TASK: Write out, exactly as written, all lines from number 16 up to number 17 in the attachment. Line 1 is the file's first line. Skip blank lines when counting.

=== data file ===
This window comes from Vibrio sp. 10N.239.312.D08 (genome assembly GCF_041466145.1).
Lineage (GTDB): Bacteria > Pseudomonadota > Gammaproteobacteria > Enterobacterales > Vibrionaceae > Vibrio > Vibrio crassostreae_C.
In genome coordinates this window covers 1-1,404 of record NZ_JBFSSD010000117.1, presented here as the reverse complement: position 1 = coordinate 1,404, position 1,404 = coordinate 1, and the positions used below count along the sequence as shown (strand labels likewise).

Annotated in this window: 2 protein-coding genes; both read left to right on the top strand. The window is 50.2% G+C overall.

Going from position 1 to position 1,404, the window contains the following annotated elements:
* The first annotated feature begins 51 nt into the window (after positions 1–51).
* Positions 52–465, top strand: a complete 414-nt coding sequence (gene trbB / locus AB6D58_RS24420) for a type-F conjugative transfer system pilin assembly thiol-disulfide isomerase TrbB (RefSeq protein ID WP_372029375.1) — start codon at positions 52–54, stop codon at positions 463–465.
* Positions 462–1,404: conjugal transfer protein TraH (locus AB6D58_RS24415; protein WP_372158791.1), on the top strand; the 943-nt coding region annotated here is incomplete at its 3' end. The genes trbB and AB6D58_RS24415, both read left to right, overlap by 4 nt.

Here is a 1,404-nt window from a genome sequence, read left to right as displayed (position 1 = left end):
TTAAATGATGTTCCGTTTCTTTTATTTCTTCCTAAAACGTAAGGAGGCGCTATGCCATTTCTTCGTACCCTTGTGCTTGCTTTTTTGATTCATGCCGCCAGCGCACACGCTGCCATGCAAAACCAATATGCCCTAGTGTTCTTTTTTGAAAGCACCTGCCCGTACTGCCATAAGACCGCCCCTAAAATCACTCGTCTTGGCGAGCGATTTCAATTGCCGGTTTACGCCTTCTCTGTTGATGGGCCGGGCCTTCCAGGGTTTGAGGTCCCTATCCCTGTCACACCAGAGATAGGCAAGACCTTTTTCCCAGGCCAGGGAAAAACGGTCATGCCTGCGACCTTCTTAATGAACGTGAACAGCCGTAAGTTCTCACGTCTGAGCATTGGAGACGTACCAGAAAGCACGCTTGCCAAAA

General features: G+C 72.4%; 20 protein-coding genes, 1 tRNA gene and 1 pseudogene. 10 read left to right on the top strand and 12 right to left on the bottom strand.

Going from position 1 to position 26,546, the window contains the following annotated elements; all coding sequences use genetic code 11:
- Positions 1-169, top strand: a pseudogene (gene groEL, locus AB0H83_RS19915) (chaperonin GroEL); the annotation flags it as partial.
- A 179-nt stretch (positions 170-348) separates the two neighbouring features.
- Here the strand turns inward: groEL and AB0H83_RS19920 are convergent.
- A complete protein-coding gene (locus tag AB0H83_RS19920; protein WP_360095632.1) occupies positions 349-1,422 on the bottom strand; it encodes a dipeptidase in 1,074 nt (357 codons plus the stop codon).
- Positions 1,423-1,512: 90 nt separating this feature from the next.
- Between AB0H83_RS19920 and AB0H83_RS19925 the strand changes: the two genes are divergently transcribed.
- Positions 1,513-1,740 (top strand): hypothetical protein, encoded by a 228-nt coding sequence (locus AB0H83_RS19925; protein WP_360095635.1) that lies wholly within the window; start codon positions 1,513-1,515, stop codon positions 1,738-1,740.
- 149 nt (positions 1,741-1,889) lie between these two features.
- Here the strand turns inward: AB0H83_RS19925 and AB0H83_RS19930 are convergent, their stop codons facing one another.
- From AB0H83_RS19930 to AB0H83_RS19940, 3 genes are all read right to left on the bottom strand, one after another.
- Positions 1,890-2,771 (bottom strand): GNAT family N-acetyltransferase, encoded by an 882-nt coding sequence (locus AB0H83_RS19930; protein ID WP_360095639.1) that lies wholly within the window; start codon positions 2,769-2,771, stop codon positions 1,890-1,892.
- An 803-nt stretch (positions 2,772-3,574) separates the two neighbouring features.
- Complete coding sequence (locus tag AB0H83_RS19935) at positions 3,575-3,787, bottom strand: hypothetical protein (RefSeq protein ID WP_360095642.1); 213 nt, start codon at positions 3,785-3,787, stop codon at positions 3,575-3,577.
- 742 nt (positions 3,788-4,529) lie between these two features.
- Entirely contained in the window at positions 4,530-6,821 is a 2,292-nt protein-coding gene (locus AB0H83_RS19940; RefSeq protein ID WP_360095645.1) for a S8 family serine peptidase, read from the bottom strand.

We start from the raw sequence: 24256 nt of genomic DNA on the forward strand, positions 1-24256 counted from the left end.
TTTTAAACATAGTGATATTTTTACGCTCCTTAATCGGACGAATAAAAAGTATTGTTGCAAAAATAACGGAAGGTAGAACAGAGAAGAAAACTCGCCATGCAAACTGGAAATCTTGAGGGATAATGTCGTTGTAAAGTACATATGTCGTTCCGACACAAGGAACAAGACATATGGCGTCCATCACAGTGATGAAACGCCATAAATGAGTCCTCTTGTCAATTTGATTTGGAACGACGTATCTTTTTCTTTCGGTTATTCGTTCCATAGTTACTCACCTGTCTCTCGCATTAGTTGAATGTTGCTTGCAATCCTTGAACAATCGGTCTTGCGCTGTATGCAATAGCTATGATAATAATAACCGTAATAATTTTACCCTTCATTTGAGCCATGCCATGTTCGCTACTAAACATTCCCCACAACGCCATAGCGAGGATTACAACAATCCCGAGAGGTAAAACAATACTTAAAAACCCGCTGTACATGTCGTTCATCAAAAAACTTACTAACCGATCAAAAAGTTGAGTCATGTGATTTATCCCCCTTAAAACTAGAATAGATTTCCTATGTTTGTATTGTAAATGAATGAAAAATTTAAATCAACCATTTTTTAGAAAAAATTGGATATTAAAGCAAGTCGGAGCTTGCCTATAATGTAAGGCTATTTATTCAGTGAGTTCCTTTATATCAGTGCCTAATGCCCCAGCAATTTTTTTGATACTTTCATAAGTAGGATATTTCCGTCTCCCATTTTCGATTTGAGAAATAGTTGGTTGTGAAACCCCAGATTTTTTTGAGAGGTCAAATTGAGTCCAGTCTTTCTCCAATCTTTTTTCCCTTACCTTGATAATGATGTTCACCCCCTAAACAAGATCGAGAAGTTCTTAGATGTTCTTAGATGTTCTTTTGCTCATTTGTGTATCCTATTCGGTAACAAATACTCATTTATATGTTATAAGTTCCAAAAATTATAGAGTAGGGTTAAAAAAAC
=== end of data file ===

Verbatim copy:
- A complete protein-coding gene (locus tag AB0H83_RS19920; protein WP_360095632.1) occupies positions 349-1,422 on the bottom strand; it encodes a dipeptidase in 1,074 nt (357 codons plus the stop codon).
- Positions 1,423-1,512: 90 nt separating this feature from the next.